Another Republican proposal would call on county sheriffs to prioritize processing of concealed weapons applications from people who have orders of protection against someone to protect against domestic violence. As pro-gun efforts go, we suppose this one, by Assemblywoman Jill Tolles, isn't terrible:

At least two other states — Tennessee and Indiana — allow certain victims of domestic violence or those who possess a restraining order against another person to temporarily carry a concealed weapon without a permit, but Tolles said she would prefer anyone with a concealed carry permit first undergo the required training.

"I personally wasn't comfortable with that," she said. "I still felt it was important to go through all those steps, but I think just prioritizing somebody with a more urgent need is a reasonable accommodation."

The bill would also require speedier notification of the state's background check database for cases in which a person is adjudged mentally incompetent, so hey, that sounds like a bipartisan compromisey possibility?

The there's this weird pro-gun idea from a Democrat, which we'll assume is named the WTF Oops Sorry I Crimed Act of 2019:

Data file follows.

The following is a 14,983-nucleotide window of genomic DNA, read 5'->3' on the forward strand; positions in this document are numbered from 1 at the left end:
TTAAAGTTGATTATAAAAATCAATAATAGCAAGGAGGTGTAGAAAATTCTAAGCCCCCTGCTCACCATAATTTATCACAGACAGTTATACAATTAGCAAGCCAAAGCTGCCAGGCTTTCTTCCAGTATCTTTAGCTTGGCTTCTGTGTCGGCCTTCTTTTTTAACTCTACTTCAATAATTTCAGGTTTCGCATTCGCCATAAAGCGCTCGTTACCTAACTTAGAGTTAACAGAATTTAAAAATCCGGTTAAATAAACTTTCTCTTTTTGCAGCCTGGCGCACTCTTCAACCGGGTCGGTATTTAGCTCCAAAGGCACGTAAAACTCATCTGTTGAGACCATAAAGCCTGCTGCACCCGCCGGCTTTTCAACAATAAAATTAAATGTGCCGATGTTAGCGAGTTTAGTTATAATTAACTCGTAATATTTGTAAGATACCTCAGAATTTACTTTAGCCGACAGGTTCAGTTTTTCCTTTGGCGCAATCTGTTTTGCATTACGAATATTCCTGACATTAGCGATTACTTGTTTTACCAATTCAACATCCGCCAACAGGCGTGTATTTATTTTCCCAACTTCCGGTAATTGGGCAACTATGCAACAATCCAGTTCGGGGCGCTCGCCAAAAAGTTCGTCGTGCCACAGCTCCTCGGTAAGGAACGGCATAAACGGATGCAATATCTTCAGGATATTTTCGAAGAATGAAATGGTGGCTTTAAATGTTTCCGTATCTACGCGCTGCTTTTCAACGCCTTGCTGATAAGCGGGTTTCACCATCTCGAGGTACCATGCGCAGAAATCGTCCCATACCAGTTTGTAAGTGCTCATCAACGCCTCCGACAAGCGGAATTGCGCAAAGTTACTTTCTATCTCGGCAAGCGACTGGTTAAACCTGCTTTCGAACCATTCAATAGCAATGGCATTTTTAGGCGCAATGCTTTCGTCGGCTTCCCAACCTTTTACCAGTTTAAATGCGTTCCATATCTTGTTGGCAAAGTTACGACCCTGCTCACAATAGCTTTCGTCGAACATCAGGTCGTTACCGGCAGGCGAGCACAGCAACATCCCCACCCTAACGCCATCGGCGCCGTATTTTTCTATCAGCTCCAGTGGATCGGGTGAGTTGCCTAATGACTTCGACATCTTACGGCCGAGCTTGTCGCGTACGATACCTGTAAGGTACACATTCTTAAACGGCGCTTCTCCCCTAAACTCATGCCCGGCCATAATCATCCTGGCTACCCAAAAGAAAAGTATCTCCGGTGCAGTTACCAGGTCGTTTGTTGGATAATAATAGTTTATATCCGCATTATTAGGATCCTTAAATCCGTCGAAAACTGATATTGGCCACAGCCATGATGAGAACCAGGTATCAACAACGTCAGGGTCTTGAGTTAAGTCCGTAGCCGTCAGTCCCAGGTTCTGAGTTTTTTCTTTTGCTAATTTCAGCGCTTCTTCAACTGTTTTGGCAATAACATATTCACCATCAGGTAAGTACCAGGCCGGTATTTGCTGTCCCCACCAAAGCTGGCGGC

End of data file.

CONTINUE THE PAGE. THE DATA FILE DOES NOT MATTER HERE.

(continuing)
Democratic Sen. Nicole Cannizzaro said she's also submitted a bill draft request through the Senate Judiciary Committee that would allow law enforcement to waive charges against a person found to be carrying a concealed weapon without a permit if the person completes the required eight-hour training course and successfully applies for a legal permit. She said the bill would also create an escalating penalty for repeat offenses of felons found in illegal possession of a firearm.

Huh. First gun offense is free if you say you're sorry? Expect that one to be copied widely, in any state with lots of guns and idiots.

[Nevada Independent / US News]

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Doktor Zoom

Doktor Zoom's real name is Marty Kelley, and he lives in the wilds of Boise, Idaho. He is not a medical doctor, but does have a real PhD in Rhetoric. You should definitely donate some money to this little mommyblog where he has finally found acceptance and cat pictures. He is on maternity leave until 2033. Here is his Twitter, also. His quest to avoid prolixity is not going so great.